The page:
August 01, 2005

 
EXECUTIVE BOARD COVERAGE

 AVMA guarantees funding for VMAT program - August 1, 2005

 
 

posted July 15, 2005

Financial cutbacks have led to a substantial drop in funding from the Department of Homeland Security for several programs, including the AVMA Veterinary Medical Assistance Team program. In addition, quarterly funds for VMAT training from the American Veterinary Medical Foundation may not be available. As a result, the Executive Board at its June meeting approved a recommendation to guarantee some funding for the VMAT program in 2005.

Dr. Robert Hertzog, vice chair of the board, submitted the substitute recommendation, prompted by a recommendation from the Committee on Disaster and Emergency Issues for funding of $280,000 to replace the DHS funding. The substitute recommendation states that the funding will be limited to the difference between the budgeted 2005 income from the AVMF Disaster Relief grant ($150,000) and the actual amount received or approved for payment in 2005 from the AVMF (to date $80,000) for the AVMA Disaster Relief Program. The maximum cost of $70,000 will be taken from the Association's reserves.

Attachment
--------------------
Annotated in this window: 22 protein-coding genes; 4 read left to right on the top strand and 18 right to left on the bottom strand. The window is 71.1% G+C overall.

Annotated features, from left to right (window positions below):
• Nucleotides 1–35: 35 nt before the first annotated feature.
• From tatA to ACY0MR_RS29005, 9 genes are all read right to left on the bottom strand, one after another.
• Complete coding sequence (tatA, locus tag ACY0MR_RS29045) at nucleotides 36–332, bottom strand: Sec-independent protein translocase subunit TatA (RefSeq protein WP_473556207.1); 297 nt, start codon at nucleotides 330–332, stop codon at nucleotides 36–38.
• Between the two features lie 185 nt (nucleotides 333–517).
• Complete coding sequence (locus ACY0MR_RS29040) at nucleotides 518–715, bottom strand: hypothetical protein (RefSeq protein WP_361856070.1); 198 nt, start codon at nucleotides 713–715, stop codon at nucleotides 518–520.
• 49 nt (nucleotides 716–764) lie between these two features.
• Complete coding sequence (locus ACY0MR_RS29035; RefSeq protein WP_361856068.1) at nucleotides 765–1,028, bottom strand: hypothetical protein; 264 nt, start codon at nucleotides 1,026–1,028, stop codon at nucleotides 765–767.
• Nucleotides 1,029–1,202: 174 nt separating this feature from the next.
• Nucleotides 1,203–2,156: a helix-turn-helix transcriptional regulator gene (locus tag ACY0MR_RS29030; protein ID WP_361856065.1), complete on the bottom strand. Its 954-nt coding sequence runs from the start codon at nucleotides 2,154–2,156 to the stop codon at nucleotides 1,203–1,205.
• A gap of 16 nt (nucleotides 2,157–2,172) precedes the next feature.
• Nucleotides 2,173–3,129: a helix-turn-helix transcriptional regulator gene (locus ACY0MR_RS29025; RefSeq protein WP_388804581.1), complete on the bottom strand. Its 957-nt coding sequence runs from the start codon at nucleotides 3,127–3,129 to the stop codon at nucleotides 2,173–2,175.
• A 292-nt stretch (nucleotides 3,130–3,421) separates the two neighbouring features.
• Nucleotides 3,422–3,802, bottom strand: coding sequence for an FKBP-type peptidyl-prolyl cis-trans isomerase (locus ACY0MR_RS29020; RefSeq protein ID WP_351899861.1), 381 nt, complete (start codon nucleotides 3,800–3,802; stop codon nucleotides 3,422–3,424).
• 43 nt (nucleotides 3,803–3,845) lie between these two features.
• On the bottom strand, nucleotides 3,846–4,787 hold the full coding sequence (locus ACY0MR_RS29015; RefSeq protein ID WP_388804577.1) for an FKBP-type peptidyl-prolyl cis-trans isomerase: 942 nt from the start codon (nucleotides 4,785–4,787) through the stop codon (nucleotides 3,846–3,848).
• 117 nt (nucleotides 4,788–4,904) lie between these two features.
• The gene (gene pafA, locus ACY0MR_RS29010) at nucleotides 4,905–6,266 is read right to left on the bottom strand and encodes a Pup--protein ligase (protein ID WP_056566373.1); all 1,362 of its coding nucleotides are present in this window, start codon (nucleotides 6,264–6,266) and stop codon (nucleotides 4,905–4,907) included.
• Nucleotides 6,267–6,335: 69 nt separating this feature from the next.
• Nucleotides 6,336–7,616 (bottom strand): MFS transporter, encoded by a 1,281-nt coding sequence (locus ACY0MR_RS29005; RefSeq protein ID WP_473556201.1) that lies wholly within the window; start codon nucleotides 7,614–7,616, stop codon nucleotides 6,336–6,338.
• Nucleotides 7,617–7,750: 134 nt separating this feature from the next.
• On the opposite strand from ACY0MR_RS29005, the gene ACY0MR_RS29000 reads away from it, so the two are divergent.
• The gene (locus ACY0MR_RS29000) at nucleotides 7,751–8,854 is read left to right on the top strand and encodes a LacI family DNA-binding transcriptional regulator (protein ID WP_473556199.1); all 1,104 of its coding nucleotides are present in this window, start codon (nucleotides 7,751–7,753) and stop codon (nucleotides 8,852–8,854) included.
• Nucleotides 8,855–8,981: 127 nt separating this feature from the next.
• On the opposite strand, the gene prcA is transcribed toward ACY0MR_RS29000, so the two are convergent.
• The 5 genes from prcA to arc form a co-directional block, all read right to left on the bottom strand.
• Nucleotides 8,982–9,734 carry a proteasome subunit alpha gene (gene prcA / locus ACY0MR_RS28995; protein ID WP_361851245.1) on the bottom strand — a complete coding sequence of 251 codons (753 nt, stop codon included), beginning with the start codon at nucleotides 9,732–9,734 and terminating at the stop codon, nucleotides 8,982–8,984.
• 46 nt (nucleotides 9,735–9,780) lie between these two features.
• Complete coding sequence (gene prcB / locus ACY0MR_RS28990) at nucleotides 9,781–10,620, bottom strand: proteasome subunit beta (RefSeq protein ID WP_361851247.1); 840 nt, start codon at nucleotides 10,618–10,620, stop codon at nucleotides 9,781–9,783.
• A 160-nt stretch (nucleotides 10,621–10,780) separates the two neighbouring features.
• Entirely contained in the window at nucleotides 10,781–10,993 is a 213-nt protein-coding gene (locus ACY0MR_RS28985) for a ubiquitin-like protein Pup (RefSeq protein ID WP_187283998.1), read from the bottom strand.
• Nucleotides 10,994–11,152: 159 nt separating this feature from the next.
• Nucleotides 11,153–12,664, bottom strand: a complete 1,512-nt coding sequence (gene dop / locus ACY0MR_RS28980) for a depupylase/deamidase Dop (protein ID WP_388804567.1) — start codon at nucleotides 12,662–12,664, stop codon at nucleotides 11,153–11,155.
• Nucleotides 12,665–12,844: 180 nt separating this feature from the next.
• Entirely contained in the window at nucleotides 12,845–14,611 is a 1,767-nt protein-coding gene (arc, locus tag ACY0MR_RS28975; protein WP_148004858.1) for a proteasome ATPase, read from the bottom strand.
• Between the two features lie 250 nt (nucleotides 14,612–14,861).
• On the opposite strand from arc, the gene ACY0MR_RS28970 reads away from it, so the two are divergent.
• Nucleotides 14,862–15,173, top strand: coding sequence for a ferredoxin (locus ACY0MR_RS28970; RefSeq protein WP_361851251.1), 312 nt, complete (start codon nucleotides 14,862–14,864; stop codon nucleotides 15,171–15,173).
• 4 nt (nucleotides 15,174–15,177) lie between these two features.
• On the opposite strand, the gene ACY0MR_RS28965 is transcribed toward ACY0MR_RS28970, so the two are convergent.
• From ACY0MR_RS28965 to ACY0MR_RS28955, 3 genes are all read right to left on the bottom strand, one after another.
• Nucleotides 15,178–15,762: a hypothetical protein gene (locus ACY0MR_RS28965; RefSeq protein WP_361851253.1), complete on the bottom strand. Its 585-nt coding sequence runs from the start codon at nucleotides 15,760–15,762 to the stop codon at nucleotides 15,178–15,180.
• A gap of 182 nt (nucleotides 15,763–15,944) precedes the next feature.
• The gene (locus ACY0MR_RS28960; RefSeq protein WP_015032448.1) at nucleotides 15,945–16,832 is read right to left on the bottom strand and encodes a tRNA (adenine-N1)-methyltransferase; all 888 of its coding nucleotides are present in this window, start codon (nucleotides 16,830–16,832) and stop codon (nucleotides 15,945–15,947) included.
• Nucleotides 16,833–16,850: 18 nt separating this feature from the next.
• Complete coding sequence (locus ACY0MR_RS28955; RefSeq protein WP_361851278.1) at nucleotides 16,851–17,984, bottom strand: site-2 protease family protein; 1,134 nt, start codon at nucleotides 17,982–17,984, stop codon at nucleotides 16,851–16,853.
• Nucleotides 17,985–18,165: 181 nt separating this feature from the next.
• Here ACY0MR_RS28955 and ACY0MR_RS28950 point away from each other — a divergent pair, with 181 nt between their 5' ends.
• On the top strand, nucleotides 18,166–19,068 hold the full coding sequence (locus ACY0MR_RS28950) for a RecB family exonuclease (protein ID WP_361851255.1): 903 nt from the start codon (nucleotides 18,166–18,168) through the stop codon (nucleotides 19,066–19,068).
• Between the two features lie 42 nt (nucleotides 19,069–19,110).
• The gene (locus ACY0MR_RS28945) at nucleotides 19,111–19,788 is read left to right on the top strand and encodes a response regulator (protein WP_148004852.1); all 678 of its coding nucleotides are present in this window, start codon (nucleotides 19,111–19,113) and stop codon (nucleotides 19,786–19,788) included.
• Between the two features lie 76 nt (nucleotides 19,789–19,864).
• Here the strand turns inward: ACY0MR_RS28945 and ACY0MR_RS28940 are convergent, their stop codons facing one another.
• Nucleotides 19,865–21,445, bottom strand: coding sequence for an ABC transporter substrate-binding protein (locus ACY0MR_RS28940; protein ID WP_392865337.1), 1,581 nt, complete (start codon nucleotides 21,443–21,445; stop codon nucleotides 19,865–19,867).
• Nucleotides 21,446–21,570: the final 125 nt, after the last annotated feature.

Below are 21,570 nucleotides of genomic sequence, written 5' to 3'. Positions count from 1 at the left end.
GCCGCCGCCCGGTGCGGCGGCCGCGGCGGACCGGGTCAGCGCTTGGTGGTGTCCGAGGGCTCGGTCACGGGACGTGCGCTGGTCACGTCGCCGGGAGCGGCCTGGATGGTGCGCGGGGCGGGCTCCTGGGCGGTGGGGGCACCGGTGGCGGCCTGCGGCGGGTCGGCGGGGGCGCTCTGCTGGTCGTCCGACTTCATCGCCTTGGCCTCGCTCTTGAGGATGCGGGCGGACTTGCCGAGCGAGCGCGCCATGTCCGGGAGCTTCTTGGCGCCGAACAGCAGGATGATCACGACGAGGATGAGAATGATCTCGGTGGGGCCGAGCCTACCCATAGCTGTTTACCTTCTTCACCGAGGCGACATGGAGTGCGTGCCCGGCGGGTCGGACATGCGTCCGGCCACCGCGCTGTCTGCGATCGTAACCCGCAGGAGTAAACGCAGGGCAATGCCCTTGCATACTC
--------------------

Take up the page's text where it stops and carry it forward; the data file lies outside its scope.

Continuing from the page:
AVMA funds will be accessed only if the AVMF is unable to disburse its promised third- and fourth-quarter payments.

"Don't think about this as a one-time (grant). We'll probably look at this again next year," said Dr. John Brooks, chair of the House Advisory Committee, during the board's deliberations.

However, the CDEI reported that it intended the AVMA funding to be an emergency, one-time grant. The committee hopes that the program's critical needs will be addressed in future DHS budgeting processes. In May, a member of the DHS staff sent a letter to the AVMA stating that the department intends to continue-and strengthen-its working relationship with the Association.

The VMAT program was established to help local veterinarians resume normal support of the community after a natural, man-made, or any other type of disaster. Members of the VMAT program have the ability to set up a full field hospital and provide medical care for pets, search-and-rescue dogs, livestock, wildlife, and zoo animals. The team may also assist with food safety concerns, zoonotic diseases, terrorist events, and toxicologic problems.